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2008 Isuzu Ascender Engine Intake Manifold - Upper 6 Cyl 4.2L Dorman

P311-1FA4370    615-568  New


In Stock & Ready to Ship
Dorman Engine Intake Manifold  Upper
  • ; 1 Piece
Brand: Dorman
Position: Upper
Additional Fitment Information:
Vehicle Position Block Engine CID CC
2008 - Isuzu Ascender Upper L 6 Cyl 4.2L 256 -
ACDelco Engine Intake Manifold
Brand: ACDelco
Additional Fitment Information:
Vehicle Engine Designation Engine VIN Engine
2007 - Isuzu i370 LLR E 5 Cyl 3.7L

Latest Car Advice

CarJunky AutoAdvice

1994 Isuzu Box Truck, Vacuum Issue

Showing 2 out of 4 Posts | Show 2 Hidden Posts
Question From trathson on 1994 Isuzu Box Truck, Vacuum Issue

I have a 1994 Isuzu box truck, and the vacuum light has started coming on whenever I let off the gas, and the vacuum itself quits working after the first second or two of when the brakes are applied. Resulting in the driver having to ram their foot into the brake pedal to keep the truck stopped.

If the truck is switched to neutral, the problem goes away entirely and the brakes function perfectly with no vacuum light alarm.

Does this sound like the vacuum pump to you guys, or not really?

Response From Tom Greenleaf Top Rated Answer

? A "box" truck? Tell me/us, does this have a belt driven vacuum source or use intake manifold vacuum? IDK which.

Duh - no vacuum for vacuum boosted brakes means little braking help no matter how vacuum is had for the booster or booster itself?


Response From trathson

Ok, please forgive my ignorance, I'm not a mechanic. I can just fix things if pointed in the right direction.

I'm not sure if its intake or belt, is there a way I can find out? Here are some pictures of the problem in question, would some experienced eyes be able to point out to me the vacuum... manifold? Or whatever it is called.

Response From Tom Greenleaf

OK - Both pics don't show what I was looking for. Only an alternator in one and an idler pulley in another. I'm really looking for what is behind the master cylinder for a booster and just look for a hose on any booster and where it goes.

Some (doubt this vehicle but possible) will use PS pump fluid pressure called "hydro-boost" still again a unit behind master cylinder with they PS hoses going to it.

OK - So you don't know what system it is and can come and go as said. All types could. Low PS fluid would almost always effect PS as well but make sure it's filled properly just anyway.

Others use a vacuum hose to a, well, large Whoopie Cushion like booster behind the master cylinder. That hose must be good right from there to intake (can get oily on some and fail there) or to a vacuum pump I didn't see but could be hiding. Issue would probably be loose belt if it does do it that way.

Vacuum boosted also uses a check valve and rubber grommet at the booster.

Any can fail in assorted ways. If a hose get the right rated hose frequently by the foot.

Pulling the check valve out booster should go "whoosh" meaning it's holding vacuum. Grommet may fail just taking check valve out so have grommet (somewhat universal) at the ready if you try that.

It would be a lot easier to know what system this is to ask you to target the problem area without writing a whole repair manual for all types possible,


SingleMom's question about gaskets

Showing 2 out of 2 Posts
Question From Tess on SingleMom's question about gaskets

I recently read a reliability review on MSN on my

2004 Isuzu Rodeo
50k miles

Which states significant problems with:

Occasional problems on this vehicle are failure of the Intake Manifold Gaskets, and the Engine Short Block. Failure of the Intake Manifold Gaskets may cause a rough idle or the Check Engine Light to illuminate. Lack of maintenance can cause the pistons rings to stick resulting in excessive engine oil usage. This engine oil usage can lead to piston rod bearing failure resulting in replacement of the Short Block.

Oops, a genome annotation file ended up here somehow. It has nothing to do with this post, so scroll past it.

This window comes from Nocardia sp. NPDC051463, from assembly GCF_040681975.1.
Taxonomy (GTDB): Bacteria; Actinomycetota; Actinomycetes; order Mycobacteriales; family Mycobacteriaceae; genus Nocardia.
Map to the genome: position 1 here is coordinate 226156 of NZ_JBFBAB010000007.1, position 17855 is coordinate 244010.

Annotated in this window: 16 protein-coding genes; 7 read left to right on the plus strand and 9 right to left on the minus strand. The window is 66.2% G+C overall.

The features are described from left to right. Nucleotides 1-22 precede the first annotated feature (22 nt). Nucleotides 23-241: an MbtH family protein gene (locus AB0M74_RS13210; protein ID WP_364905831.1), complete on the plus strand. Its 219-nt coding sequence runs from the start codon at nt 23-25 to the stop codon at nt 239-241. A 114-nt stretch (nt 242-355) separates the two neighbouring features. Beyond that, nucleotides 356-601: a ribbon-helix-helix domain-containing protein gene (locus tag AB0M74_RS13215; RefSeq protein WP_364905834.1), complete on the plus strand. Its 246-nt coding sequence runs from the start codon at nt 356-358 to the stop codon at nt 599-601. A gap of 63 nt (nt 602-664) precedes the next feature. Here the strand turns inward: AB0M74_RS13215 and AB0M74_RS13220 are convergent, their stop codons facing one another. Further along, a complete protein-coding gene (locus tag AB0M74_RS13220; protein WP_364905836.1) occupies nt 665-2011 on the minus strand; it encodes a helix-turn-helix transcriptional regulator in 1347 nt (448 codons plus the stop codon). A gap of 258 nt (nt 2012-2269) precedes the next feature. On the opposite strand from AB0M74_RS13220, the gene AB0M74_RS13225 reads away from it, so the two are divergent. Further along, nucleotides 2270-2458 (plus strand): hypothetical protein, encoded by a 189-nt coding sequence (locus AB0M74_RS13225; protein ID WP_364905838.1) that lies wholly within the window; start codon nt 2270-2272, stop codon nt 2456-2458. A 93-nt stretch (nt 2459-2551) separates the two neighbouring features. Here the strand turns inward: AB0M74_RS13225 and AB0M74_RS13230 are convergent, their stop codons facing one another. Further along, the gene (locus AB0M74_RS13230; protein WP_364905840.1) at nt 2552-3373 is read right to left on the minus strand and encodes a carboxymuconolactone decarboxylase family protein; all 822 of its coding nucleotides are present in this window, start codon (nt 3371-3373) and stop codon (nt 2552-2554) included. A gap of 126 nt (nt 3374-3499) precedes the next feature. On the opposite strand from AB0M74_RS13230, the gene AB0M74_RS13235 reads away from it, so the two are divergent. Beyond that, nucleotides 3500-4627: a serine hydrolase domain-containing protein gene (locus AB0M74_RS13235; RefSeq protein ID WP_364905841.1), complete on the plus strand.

My question is, how do I know when to change the gaskets before I have a problem with the short block? Would you suggest getting a more reliable vehicle if this make and model has this type of problem?

Response From way2old Top Rated Answer

If you read your quote again, you will see that most of the problems are concerning lack of preventative maintenance. If you take care of youe vehicle regularly, it will more than likely serve you well. As far as the intake gaskets, there is really no way to tell when one is going to fail. You can replace them as a preventative measure, but that soes not mean they will not leak again in the future. Good luck and take care of the car.

Replacing Fuel Inj Pressure Regulator

Showing 2 out of 6 Posts | Show 4 Hidden Posts
Question From Fixit53 on Replacing Fuel Inj Pressure Regulator

I have a 1998 Isuzu Hombre pickup. 2.2L 4 cyl eng with automatic tranny. It has 114000 miles, 14k of these on a new transmission. Was misfiring and running very rough and we replaced a clogged catalytic convertor. Ran fine for a week, now same roughness - diagnosis by repair shop says 80# pressure from fuel pump and needs regulator.

Is 80# in the acceptable range? Is there a fuel injector regulator for each cylinder or one for the system? How do I install the regulator?


Response From Sidom

That pressure is too high and could be the cause of your 1st cat going out. Spec are 41 to 47 psi regulated pressure.

The regulator bolts on to the end of the fuel rail and is fairly easy to replace. One thing to double check is the return lines to make sure it isn't blocked or kinked, that to will give you very high fuel pressure....

Response From Fixit53 Top Rated Answer

Is the fuel rail separate from the upper and lower intake manifold? Should the regulator replacement take care of the pressure so that a fuel pump doesn't need replaced at this time?

Response From Sidom

The rail is separate from the manifold but the upper one may have to be removed to access it.

As far as the fuel pump goes, having to put out that type of pressure has been twice as hard on it, similar to running around with a restricted fuel filter so only time will tell if this has taken a toll on it..........